However, Rubio also questioned the scientific consensus that human activity is largely responsible for climate change and added that his role as a senator is to act for the common good of the environment and the U.S. economy.
Ducking the Question
Rubio engaged the encyclical more directly than most Republicans. U.S. Sen. Ted Cruz, a Texas Republican running for president, who is skeptical of climate change, has not commented on the encyclical. And former U.S. Sen. Rick Santorum, a presidential candidate, and Louisiana Gov. Bobby Jindal, who announced his presidential bid on Wednesday, deflected questions about Laudato Si when they were approached by a Greenpeace activist during the Road to Majority 2015 conference sponsored by the Faith & Freedom Coalition.
During previous interviews when he was asked about Pope Francis weighing in on the climate-change debate, Santorum — who, like Jindal, is Catholic — said the Church “has gotten it wrong a few times on science” and that the Church should “stick to” its core teachings of theology and morality.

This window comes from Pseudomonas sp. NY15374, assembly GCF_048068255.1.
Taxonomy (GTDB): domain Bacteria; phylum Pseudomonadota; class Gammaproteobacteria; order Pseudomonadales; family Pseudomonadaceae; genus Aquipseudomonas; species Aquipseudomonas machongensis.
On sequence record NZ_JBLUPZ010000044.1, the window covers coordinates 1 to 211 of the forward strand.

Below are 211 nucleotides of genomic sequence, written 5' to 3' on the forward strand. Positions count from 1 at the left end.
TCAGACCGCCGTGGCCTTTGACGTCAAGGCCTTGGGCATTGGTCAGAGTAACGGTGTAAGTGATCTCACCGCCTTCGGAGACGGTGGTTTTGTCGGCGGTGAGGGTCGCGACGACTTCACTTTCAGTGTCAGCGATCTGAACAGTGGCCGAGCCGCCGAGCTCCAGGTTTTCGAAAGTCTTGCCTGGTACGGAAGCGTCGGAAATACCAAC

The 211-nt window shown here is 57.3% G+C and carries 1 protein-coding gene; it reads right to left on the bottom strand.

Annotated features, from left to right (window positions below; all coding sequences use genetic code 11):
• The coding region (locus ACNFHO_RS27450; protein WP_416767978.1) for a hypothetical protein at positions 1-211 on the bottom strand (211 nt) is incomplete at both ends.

Former Florida Gov. Jeb Bush, who is also Catholic, was asked at the Faith & Freedom Coalition conference if he agreed with the Pope’s “moral mission on climate change.”
Deal Hudson, publisher and editor of The Christian Review, told the Register that politicians have been responding to a “deliberate caricature” of the encyclical created by the national mainstream media to benefit Democrats and make it look like Catholic Republicans are at odds with the Church and the Pope.
“There is the encyclical the Pope wrote, and there is the encyclical the media is talking about. The politicians are all talking about what the media is talking about. They’re not really talking about the encyclical,” said Hudson, who served as director of Catholic outreach for President George W. Bush’s 2000 and 2004 presidential campaigns.
Hudson said Democrats and media outlets fail to mention that Pope Francis also writes in the encyclical that the Church is not trying to make a definitive statement about which scientific findings are correct and which are false, but that he is calling for dialogue on an important issue that affects everybody, especially the poor.